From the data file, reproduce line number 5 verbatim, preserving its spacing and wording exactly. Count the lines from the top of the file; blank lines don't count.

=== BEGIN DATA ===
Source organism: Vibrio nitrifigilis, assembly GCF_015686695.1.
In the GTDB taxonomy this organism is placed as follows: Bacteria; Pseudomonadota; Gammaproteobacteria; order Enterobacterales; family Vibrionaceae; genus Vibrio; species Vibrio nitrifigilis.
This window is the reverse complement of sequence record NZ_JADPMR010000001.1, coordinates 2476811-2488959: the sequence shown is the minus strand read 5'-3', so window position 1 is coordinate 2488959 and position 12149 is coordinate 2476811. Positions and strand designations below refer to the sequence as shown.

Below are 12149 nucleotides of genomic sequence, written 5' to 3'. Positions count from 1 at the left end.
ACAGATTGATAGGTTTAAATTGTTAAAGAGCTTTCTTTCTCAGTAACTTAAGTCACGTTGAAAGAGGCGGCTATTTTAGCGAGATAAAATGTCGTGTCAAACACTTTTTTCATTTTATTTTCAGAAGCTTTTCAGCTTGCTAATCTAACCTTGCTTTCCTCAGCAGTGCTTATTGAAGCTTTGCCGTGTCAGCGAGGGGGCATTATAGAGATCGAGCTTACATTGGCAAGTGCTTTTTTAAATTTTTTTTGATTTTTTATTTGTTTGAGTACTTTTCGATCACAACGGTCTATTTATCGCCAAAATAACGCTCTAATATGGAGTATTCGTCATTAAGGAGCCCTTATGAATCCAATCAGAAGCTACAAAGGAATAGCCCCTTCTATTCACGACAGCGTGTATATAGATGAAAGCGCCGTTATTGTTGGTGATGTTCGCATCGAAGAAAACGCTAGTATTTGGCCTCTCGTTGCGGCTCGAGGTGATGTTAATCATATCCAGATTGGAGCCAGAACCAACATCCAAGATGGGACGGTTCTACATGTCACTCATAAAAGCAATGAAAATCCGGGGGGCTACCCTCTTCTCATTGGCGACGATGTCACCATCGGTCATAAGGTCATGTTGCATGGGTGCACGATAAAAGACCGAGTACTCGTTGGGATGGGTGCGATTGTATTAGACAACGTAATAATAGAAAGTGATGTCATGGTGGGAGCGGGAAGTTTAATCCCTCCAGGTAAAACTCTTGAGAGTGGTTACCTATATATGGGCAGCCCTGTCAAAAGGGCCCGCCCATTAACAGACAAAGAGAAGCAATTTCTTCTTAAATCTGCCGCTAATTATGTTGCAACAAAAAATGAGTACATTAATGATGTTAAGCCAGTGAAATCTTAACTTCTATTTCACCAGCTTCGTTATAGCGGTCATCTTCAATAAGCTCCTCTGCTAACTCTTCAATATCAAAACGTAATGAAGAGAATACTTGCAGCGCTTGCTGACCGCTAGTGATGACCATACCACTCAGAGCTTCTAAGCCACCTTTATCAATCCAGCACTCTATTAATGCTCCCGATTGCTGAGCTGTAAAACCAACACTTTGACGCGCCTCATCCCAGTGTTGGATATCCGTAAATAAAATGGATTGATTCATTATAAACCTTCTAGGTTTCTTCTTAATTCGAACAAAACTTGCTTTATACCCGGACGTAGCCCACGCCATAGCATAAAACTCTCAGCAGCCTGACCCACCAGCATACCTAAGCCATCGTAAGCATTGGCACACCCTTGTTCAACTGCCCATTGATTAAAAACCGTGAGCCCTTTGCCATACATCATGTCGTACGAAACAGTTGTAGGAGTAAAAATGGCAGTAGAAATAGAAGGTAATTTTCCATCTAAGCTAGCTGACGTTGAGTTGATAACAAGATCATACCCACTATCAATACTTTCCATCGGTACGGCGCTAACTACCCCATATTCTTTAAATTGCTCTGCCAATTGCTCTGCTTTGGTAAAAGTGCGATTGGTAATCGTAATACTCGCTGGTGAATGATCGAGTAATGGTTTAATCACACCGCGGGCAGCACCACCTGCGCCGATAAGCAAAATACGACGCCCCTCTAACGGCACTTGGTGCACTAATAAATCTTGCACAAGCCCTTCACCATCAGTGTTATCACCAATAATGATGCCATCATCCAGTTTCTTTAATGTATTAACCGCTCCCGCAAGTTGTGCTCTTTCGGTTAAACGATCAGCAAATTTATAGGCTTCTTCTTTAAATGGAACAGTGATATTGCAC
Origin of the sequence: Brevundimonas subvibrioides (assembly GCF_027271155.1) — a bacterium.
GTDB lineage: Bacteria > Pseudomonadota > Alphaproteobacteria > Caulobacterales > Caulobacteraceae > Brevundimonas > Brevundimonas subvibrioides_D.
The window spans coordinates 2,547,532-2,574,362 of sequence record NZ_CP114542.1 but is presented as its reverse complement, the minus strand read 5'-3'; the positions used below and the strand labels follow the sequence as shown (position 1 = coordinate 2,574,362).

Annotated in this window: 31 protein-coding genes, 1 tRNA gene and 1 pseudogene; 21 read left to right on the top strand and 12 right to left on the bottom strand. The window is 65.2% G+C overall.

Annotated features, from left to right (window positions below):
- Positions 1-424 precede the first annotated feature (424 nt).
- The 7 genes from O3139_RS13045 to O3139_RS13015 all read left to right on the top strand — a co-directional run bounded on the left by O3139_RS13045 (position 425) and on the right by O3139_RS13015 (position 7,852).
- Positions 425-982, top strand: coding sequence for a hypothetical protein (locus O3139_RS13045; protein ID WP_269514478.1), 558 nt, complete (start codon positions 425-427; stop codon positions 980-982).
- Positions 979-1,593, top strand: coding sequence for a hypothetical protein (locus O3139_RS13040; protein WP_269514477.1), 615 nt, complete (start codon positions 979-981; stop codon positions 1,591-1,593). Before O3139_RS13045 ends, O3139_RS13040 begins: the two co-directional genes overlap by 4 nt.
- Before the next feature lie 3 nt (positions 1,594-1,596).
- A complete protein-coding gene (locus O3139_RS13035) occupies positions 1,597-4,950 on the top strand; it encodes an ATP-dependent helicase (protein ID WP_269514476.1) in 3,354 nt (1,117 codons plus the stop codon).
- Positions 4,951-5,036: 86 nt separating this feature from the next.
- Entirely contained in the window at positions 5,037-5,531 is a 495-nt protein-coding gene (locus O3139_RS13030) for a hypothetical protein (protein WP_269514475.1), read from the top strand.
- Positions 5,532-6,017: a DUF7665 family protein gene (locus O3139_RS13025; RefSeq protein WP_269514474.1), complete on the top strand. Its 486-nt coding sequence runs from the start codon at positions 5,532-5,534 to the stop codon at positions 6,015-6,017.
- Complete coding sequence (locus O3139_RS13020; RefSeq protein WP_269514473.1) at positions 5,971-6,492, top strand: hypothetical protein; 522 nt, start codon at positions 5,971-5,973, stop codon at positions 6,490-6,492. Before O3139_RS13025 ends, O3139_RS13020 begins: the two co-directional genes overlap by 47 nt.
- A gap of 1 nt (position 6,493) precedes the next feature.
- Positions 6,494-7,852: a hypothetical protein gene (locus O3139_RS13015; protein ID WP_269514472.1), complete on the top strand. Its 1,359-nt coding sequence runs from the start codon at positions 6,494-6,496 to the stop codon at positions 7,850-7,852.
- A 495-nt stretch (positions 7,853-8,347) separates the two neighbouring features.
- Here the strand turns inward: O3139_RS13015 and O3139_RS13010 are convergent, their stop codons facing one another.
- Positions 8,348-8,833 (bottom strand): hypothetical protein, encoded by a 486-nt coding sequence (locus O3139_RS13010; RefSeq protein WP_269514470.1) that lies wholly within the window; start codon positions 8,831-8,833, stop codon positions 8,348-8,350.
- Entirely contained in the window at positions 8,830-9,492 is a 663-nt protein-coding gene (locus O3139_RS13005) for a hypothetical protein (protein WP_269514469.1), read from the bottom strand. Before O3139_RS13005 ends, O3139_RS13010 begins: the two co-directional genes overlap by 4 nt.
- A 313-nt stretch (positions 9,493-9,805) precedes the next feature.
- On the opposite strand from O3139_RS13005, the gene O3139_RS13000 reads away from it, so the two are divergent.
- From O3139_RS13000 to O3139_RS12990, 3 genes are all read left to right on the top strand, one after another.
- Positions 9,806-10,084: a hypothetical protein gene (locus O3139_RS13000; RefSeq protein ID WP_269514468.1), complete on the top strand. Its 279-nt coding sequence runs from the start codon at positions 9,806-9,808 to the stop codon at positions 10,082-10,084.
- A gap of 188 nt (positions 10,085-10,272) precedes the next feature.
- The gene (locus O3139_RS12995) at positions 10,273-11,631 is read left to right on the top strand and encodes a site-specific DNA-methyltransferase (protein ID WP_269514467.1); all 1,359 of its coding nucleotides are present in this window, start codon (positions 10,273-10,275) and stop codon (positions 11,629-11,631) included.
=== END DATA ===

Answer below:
ACAGATTGATAGGTTTAAATTGTTAAAGAGCTTTCTTTCTCAGTAACTTAAGTCACGTTGAAAGAGGCGGCTATTTTAGCGAGATAAAATGTCGTGTCAAACACTTTTTTCATTTTATTTTCAGAAGCTTTTCAGCTTGCTAATCTAACCTTGCTTTCCTCAGCAGTGCTTATTGAAGCTTTGCCGTGTCAGCGAGGGGGCATTATAGAGATCGAGCTTACATTGGCAAGTGCTTTTTTAAATTTTTTTTGATTTTTTATTTGTTTGAGTACTTTTCGATCACAACGGTCTATTTATCGCCAAAATAACGCTCTAATATGGAGTATTCGTCATTAAGGAGCCCTTATGAATCCAATCAGAAGCTACAAAGGAATAGCCCCTTCTATTCACGACAGCGTGTATATAGATGAAAGCGCCGTTATTGTTGGTGATGTTCGCATCGAAGAAAACGCTAGTATTTGGCCTCTCGTTGCGGCTCGAGGTGATGTTAATCATATCCAGATTGGAGCCAGAACCAACATCCAAGATGGGACGGTTCTACATGTCACTCATAAAAGCAATGAAAATCCGGGGGGCTACCCTCTTCTCATTGGCGACGATGTCACCATCGGTCATAAGGTCATGTTGCATGGGTGCACGATAAAAGACCGAGTACTCGTTGGGATGGGTGCGATTGTATTAGACAACGTAATAATAGAAAGTGATGTCATGGTGGGAGCGGGAAGTTTAATCCCTCCAGGTAAAACTCTTGAGAGTGGTTACCTATATATGGGCAGCCCTGTCAAAAGGGCCCGCCCATTAACAGACAAAGAGAAGCAATTTCTTCTTAAATCTGCCGCTAATTATGTTGCAACAAAAAATGAGTACATTAATGATGTTAAGCCAGTGAAATCTTAACTTCTATTTCACCAGCTTCGTTATAGCGGTCATCTTCAATAAGCTCCTCTGCTAACTCTTCAATATCAAAACGTAATGAAGAGAATACTTGCAGCGCTTGCTGACCGCTAGTGATGACCATACCACTCAGAGCTTCTAAGCCACCTTTATCAATCCAGCACTCTATTAATGCTCCCGATTGCTGAGCTGTAAAACCAACACTTTGACGCGCCTCATCCCAGTGTTGGATATCCGTAAATAAAATGGATTGATTCATTATAAACCTTCTAGGTTTCTTCTTAATTCGAACAAAACTTGCTTTATACCCGGACGTAGCCCACGCCATAGCATAAAACTCTCAGCAGCCTGACCCACCAGCATACCTAAGCCATCGTAAGCATTGGCACACCCTTGTTCAACTGCCCATTGATTAAAAACCGTGAGCCCTTTGCCATACATCATGTCGTACGAAACAGTTGTAGGAGTAAAAATGGCAGTAGAAATAGAAGGTAATTTTCCATCTAAGCTAGCTGACGTTGAGTTGATAACAAGATCATACCCACTATCAATACTTTCCATCGGTACGGCGCTAACTACCCCATATTCTTTAAATTGCTCTGCCAATTGCTCTGCTTTGGTAAAAGTGCGATTGGTAATCGTAATACTCGCTGGTGAATGATCGAGTAATGGTTTAATCACACCGCGGGCAGCACCACCTGCGCCGATAAGCAAAATACGACGCCCCTCTAACGGCACTTGGTGCACTAATAAATCTTGCACAAGCCCTTCACCATCAGTGTTATCACCAATAATGATGCCATCATCCAGTTTCTTTAATGTATTAACCGCTCCCGCAAGTTGTGCTCTTTCGGTTAAACGATCAGCAAATTTATAGGCTTCTTCTTTAAATGGAACAGTGATATTGCAC